I don’t think that giving presentations in front of crowds would be on anybody’s “favorite things to do” list, but there are some tricks you can use to help make it easier. This slick little handheld remote lets you control your computer, flip PowerPoint slides, point things out with a laser, and then stores handily inside your laptop.
I recently received a USB compatible computer remote control with integrated laser thanks to Vavolo.com and put it through a few tests to see how it performs.
If you’re the impatient type and want to know the results quickly, I’ll say that it rates an 8/10 score and that you should buy it if you give presentations.
- Small and convenient
- Stores inside your laptop
- Works like a keyboard (works on Mac, Linux, etc.)
- Useful range and functions
- Remote control is via RF and not IR
- Keypad somewhat flimsy
- Battery door pops off
If you’d like more details from the review, read on…
The Wireless USB Laser Presenter (we’ll call it the Presenter from now on) is a handy gadget. The Presenter consists of a keypad remote which also houses the USB receiver which is plugged into your computer when you want to use the remote control functions. Also built-in is a standard, low power red laser much like other pointers you may have seen or used.
The Presenter is shaped such that it will plug into an empty PCMCIA/PCCard slot on your laptop, so it’s always handy and harder to lose. The device is made from a hard black plastic with silver “bubble” type switches on the keypad. There are no “nubs” or other things to help you orient your fingers on the keypad without looking, which may be a problem until you get used to the layout of the buttons. The USB receiver is very thin and hides quite nicely in the underside of the Presenter when not in use.
A brief multi-lingual manual is included which describes the basic use of the Presenter as well as what keyboard functions are invoked when you press each button. Also included in the package is a CR2032 “watch battery” which powers the handheld portion of the Presenter system. Speaking of the battery, it is installed behind a small door which can be opened with your fingernail. Unfortunately, on my unit, the door doesn’t close securely with the battery installed, so it is likely to pop-open if accidentally bumped. This is not a big problem, but if you’re giving very important presentations and your unit has the same issue, you’ll want to put a bit of tape over the door to prevent it from opening.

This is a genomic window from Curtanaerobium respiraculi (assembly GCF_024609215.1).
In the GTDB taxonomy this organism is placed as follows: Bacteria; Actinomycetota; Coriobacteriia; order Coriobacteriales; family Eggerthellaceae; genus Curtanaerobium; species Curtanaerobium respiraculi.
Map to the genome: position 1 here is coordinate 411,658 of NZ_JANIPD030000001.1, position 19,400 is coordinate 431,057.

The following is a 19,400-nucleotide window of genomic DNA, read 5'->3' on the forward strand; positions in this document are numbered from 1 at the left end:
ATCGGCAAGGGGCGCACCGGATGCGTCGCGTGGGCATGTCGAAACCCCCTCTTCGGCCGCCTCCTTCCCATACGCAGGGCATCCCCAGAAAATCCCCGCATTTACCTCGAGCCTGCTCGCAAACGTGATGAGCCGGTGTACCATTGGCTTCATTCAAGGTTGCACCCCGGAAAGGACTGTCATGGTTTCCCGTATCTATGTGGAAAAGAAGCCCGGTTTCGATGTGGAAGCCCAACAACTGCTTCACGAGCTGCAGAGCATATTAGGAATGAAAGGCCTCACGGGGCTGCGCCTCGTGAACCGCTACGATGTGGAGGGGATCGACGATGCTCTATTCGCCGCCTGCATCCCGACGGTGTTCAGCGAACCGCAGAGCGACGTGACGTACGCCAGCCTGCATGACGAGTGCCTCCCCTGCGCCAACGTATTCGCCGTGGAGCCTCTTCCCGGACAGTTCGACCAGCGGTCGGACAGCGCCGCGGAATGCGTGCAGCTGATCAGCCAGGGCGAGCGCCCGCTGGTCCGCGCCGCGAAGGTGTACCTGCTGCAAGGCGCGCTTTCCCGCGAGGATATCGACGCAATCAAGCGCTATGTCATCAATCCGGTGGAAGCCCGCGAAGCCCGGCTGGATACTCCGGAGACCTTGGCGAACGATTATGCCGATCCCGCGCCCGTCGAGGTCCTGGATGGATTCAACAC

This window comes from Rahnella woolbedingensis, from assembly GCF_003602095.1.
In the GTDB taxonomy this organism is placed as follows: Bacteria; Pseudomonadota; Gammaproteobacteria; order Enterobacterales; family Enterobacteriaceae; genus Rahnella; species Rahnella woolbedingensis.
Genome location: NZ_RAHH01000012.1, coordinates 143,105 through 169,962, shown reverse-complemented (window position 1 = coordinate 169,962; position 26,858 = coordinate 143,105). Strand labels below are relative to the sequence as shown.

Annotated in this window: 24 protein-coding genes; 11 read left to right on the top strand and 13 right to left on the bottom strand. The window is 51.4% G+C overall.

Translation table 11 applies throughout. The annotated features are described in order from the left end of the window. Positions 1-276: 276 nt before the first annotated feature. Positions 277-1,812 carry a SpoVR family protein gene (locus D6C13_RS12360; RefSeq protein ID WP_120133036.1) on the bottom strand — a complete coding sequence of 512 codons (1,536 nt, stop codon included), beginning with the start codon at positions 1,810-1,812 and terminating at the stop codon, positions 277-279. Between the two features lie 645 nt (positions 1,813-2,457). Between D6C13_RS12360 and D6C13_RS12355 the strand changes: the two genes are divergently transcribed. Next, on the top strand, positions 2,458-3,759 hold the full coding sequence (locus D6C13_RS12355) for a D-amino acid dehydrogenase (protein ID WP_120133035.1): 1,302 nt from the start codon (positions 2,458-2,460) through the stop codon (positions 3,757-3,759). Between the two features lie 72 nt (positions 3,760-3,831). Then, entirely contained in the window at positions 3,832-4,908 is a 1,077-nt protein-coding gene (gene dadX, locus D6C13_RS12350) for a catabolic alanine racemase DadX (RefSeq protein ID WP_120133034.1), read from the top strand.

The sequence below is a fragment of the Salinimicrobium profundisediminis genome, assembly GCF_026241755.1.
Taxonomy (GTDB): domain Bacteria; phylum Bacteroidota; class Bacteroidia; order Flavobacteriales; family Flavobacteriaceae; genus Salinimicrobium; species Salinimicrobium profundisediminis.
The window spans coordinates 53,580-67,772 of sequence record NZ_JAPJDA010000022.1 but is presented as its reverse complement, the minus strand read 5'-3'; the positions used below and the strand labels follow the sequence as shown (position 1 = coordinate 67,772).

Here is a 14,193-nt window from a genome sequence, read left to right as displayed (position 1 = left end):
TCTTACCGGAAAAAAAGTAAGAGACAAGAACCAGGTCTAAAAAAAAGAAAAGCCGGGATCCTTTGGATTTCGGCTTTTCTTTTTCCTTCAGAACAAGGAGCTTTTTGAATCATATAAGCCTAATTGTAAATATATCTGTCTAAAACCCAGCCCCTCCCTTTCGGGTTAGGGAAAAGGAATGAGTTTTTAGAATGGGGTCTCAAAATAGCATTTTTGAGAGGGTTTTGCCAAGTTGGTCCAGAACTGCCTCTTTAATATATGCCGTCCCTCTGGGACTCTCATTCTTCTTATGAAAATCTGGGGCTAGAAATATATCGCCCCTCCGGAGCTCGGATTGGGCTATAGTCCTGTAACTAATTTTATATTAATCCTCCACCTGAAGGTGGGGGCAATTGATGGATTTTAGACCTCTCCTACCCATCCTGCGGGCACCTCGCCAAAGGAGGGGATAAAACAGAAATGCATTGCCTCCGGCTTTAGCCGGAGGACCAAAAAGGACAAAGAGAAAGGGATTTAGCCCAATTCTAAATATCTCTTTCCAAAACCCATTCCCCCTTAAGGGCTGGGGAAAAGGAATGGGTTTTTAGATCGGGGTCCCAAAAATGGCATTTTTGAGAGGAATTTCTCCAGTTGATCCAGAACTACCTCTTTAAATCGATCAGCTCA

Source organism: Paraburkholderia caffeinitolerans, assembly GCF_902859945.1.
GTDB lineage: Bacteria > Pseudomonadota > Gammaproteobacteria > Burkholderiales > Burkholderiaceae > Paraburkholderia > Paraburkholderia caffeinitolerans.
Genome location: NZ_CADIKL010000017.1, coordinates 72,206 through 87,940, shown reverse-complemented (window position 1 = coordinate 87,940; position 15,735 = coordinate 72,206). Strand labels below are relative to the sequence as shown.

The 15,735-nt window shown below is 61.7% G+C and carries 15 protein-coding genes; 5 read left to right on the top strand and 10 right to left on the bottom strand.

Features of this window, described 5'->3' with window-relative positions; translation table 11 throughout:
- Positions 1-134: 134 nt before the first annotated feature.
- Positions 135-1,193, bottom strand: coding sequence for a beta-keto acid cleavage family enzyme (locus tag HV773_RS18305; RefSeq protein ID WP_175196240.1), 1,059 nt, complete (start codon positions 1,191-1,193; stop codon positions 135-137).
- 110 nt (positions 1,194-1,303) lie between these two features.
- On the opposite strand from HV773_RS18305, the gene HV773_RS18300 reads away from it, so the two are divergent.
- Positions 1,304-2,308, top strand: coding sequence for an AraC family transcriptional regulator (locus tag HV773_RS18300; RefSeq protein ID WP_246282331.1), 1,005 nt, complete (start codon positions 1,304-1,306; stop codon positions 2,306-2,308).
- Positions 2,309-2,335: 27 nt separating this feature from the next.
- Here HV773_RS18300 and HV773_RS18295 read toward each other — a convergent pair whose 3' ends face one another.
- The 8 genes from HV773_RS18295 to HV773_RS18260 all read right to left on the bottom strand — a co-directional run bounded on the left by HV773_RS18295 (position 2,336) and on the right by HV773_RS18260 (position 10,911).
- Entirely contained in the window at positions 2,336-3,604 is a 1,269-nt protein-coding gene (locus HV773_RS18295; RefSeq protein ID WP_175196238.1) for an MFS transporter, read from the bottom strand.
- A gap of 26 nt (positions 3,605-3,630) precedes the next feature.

When you plug the USB receiver into your computer, it is recognized as a standard USB keyboard device. This means that you do not need special drivers and that the Presenter will work with any system, including Mac OS X, Linux, FreeBSD, or pretty much anything else you can think of.
Pressing the buttons on the remote cause the “keyboard” to send various keypresses to the computer. For example, there are buttons which send a PageUp and PageDown signal. Some of the buttons send commands which are Windows and Powerpoint specific, yet most of the buttons work without this particular affinity for one brand of software.
The remote’s buttons have many useful features including directional buttons which actually move the mouse, click the left and right buttons on the mouse, and even blank the screen. Thus, since you can control the mouse and click on icons, you can crudely control your computer and change applications should the need arise.
Since the Presenter utilizes radio signals (RF) instead of infrared (IR – like your TV remote), you don’t have to physically point the remote at the computer for the commands to be received. You can roam reasonably far from the receiver and operate the presentation discretely. I have tested the remote up to 20 feet away from the computer and it was working fine – you may be able to go even further.
As with most low-power laser pointers, the red laser that is built into the Presenter is useful and bright. It is visible in normal office lighting and very visible in dimmed lighting. You can be well over 20 feet from the screen and the red dot is still very visible and vibrant.
The Wireless USB Laser Presenter is a well designed, useful device for those who give presentations. I was able to demonstrate the device to several office professionals and all were impressed with the device and indicated interest in having one. The battery door popped off while one person was inspecting the Presenter, but this was a minor setback.
The fact that the device works without drivers of any type and also supports operating systems other than Windows is a refreshing change in this field of proprietary Windows-only devices. Being able to store the Presenter inside the laptop itself is a stroke of genius which ensure that it will always be handy when you need it.
Overall, I am quite pleased with the Vavolo Wireless USB Laser Presenter and I look forward to having it available when I give presentations. At only $40, it’s a computer gizmo that you don’t have to justify.